There is no urgency in this matter. The investigation started more than two years ago. The report in question was published two weeks ago. There was no evidence of personal wrongdoing of my noble friend; indeed, there was no personal criticism whatever of my noble friend. The investigation is ongoing. As for ministerial accountability, my noble friend Lord Green is accountable to this House—to Parliament—for the work he does as a Minister. However, many Ministers have had previous careers. No Minister needs to be accountable to Parliament for their previous career, only for what they are doing as a Minister.
“We … recommend that there should be a monthly question time dedicated to questions on House of Lords matters addressed to the Leader of the House”.
Perhaps I may helpfully suggest that both today’s Question and indeed the very important one raised last week by my noble friend Lord Barnett could be handled were the Leader to accept that simple, unanimous recommendation by a committee that was set up at his instigation. I urge him to act on that recommendation as soon as possible.
This afternoon the House of Lords debated my amendment to ensure that there are proper governance structures around elected police and crime commissioners (and the Mayor’s Office of Policing and Crime in London). Although the arguments were sufficiently strong to convince 35 of the 39 cross-benchers who voted and also induced 3 Liberal Democrats to defy their whips, the vote was not quite enough – the amendment fell by 201 votes to 186. My amendment was supported by 139 Labour Peers, 35 cross-benchers, 9 unalligned Peers and 3 Liberal Democrats; opposing the amendment 136 Conservative Peers, 59 Liberal Democrats, 4 cross-benchers, one unalligned Peer and a Bishop.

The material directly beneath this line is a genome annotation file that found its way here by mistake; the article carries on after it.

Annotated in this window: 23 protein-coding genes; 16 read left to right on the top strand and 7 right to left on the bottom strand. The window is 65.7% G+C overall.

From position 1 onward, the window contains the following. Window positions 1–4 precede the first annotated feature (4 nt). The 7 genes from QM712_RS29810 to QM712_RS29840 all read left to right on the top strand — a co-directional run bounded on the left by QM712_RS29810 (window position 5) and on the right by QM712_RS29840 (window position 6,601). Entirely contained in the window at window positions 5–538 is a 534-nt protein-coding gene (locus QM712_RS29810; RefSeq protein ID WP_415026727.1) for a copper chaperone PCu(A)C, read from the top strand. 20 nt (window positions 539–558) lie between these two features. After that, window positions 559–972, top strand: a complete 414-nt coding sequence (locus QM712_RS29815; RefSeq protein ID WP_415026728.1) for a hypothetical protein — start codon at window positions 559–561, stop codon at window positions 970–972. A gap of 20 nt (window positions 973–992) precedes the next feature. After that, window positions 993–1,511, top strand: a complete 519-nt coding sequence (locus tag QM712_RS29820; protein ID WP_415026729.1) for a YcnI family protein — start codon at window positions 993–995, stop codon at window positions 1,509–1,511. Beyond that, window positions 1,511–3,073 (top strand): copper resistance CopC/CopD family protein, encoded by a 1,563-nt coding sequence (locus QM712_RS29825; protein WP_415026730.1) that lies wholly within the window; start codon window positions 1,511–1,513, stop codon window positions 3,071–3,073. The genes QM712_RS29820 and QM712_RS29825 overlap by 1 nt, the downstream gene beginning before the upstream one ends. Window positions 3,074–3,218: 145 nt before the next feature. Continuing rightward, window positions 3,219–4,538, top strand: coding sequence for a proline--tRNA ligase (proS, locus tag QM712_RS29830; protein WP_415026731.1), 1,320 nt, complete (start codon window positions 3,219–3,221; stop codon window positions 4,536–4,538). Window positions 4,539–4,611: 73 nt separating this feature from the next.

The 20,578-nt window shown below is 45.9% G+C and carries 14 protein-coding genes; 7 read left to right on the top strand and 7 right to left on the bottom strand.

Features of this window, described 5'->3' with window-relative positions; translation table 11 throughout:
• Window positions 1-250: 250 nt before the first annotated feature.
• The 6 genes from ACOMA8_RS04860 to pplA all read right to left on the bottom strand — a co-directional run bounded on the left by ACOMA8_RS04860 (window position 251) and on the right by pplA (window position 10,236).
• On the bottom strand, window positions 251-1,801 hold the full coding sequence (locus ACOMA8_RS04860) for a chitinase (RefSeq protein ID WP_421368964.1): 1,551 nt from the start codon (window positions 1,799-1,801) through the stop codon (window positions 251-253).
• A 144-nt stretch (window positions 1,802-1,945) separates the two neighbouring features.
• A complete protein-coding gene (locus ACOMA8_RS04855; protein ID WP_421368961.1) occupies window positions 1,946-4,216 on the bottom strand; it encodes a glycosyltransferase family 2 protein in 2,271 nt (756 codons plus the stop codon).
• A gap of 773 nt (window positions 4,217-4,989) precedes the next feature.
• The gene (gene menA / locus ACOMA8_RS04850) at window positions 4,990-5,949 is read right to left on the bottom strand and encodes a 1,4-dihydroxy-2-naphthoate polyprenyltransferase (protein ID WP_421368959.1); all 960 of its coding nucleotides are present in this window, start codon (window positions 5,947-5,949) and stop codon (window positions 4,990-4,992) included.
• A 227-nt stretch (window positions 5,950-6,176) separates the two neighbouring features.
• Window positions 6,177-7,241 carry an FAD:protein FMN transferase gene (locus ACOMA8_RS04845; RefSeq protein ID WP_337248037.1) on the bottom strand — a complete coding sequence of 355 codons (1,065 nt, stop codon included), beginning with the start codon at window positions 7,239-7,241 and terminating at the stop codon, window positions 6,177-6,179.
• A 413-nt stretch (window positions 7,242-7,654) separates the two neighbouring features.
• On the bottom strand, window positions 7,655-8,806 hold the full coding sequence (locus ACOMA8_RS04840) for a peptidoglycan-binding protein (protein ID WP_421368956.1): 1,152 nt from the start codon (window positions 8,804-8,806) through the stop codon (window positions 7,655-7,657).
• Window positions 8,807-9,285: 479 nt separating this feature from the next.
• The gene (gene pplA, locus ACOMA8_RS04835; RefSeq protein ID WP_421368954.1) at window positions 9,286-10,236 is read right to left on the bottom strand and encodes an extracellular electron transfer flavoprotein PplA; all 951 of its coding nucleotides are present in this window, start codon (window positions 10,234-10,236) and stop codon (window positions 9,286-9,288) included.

For the odd reader – and I mean that in the nicest possible way – who wants to understand the detail of what we were debating, this is what I said in moving the amendment:
“There has been considerable concern about the central principle of the Bill, the idea of a single, directly elected individual who is to be responsible for the oversight and control of the police service. That is why I have tabled Amendment 3. Amendment 20 applies similar provisions to the Mayor’s Office for Policing and Crime.